In our Track by Track feature, artists take listeners through each song on their new album. Today, Xiu Xiu explore the duets on their latest effort, OH NO.
Oh, yes! Experimental duo Xiu Xiu are back with their latest album, OH NO — and they’re not alone. Each track on the 15-song effort features a different guest artist, and you can stream the whole thing below.
The band’s 12th full-length serves as the follow-up to 2019’s Girl with Basket of Fruit. It’s ironically fitting that the album largely came together in 2020, as the music Jamie Stewart was writing already had its origins in a well of isolation. Even before the profound loneliness of the pandemic, Stewart was finding himself cutting off a number of close personal relationships following “surprising acts of betrayal and disrespect.”
Yet amidst all that seclusion, old friends and diehard fans began reaching out, encouraging Stewart in shared experience. In turn, he began reaching out to others, fellow artists who had inspired him both in their work and in their friendship. That led to OH NO becoming an record of duets featuring the likes of Sharon Van Etten, Circuit des Yeux’s Haley Fohr, Chelsea Wolfe, Owen Pallet, Twin Shadow’s George Lewis Jr., Deerhoof’s Greg Saunier, Grouper’s Liz Harris, Alice Bag, and others. Xiu Xiu’s Angela Seo produced the effort alongside experimental musician Lawrence English and Saunier.
Out now via Polyvinyl, you can stream OH NO below, along with the new video for “Sad Mezcalita” featuring Sharon Van Etten. Under the album, you can also find Stewart’s complete Track by Track breakdown of the LP, though he himself acknowledges these are but his own interpretations of the music. As he tells Consequence of Sound,
“I have probably said this about 10,000,000,000 times in regards to Xiu Xiu records but please note these are just my interpretations. Angela has her own, and the other people who played or sang on it (if they have any at all) have their own and we very much hope that if someone listens to it, they have their own. The following blunderings of how I feel about these songs or what they are about for me are in no way meant to decree what they ought to be for anyone else.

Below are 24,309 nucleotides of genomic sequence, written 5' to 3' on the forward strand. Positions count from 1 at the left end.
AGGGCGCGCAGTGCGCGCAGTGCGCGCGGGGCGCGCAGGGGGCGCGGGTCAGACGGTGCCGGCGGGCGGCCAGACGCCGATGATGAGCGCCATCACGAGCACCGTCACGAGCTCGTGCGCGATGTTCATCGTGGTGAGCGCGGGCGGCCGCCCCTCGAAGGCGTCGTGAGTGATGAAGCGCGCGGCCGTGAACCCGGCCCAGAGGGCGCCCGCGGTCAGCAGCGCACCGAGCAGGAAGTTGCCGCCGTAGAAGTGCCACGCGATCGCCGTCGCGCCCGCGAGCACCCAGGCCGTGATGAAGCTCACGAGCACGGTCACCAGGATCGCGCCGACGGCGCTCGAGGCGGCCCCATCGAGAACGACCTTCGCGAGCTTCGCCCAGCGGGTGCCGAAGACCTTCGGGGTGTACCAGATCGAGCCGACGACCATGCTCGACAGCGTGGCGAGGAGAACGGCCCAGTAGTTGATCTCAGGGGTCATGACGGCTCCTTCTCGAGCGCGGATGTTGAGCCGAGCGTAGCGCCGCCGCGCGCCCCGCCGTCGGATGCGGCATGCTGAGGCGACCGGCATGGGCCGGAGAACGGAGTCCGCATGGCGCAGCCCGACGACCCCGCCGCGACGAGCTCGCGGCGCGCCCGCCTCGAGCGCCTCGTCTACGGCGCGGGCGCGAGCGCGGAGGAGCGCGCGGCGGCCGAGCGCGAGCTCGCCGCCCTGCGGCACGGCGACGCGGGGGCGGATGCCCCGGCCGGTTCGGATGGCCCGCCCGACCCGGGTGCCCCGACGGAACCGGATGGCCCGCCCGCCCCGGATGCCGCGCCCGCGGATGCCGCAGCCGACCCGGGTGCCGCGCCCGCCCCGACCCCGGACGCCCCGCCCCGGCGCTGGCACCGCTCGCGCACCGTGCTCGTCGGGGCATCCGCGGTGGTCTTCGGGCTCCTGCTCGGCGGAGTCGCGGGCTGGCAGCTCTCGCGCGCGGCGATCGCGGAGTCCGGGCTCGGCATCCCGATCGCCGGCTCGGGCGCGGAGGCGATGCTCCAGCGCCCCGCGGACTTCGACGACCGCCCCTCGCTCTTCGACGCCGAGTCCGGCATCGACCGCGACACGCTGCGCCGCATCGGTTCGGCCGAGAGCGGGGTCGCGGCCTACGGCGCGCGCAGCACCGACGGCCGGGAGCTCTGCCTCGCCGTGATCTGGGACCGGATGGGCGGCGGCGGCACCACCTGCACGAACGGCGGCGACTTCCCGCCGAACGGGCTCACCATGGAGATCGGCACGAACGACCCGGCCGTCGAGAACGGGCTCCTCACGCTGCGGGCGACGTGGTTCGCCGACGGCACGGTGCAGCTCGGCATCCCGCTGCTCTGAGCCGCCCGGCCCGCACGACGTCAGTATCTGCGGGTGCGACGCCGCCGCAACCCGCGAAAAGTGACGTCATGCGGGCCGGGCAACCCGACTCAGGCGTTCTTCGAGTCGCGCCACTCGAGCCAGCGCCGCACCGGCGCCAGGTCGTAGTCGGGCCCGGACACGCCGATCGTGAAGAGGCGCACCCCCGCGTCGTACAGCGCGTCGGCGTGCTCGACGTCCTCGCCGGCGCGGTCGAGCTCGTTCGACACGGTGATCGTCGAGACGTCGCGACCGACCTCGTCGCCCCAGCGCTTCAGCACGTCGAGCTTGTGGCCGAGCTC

Amen, thank you, mama mia, beep, buup, boop.”
“Sad Mezcalita” feat. Sharon Van Etten:
This is about feeling the person you love or want to love come closer and closer to a moment of disintegration. Someone you have loved more than you could ever have hoped for, but that you have always known would disappear. Not that they would leave you but that something awful would happen to them; either they would be murdered, eternally kidnapped, or be mistakenly lost in the desert, and that they know that you know what their fate will be. What is it like to have been in the conflagration of happiness? The line “rough dreams” is swiped from the Otis Redding song “I’ve Got Dreams To Remember”.
“I Cannot Resist” feat. Deb Demure:
Angela told me that I never write a nice love song. After having written a love song based on the inevitability of that love being killed, this is that attempt, accepting flaws, accepting strange bodies, accepting insane obsession, accepting the horrors of how you treat each other, and yet wrapping your arms around a “fuck it” spirit. The line “more hot than sad” has been turned into the name for a literal hot sauce.
“The Grifters” feat. Haley Fohr:
My therapist told me I have a “punchable face.” Even after unflinching, professionalized self-examination, I don’t know why but I am in the midst of an era in which several people I was/am close to, friends and family, seemed to have no trouble treating me with bald unkindness, lying to and fucking me over. Taking intimacy and open-heartedness and disregarding it without acknowledgment or apology. The world looks different after that many beat-downs.
“Goodbye for Good” feat. Greg Saunier:
Two or three times a year I take a concerted and prepared mushroom trip into space, usually while in some natural setting. One hopes that the plants around you will share some insight into beauty blah blah blah, but the message I have gotten from plants is that they hate humans for all we have done to their world. I look at them and they scream back, “Leave us alone.” When we humans destroy ourselves plants will not miss us. In the event of inevitable environmental collapse maybe a little suicide kit is the best way to be prepared?
“OH NO” feat. Susanne Sachsse: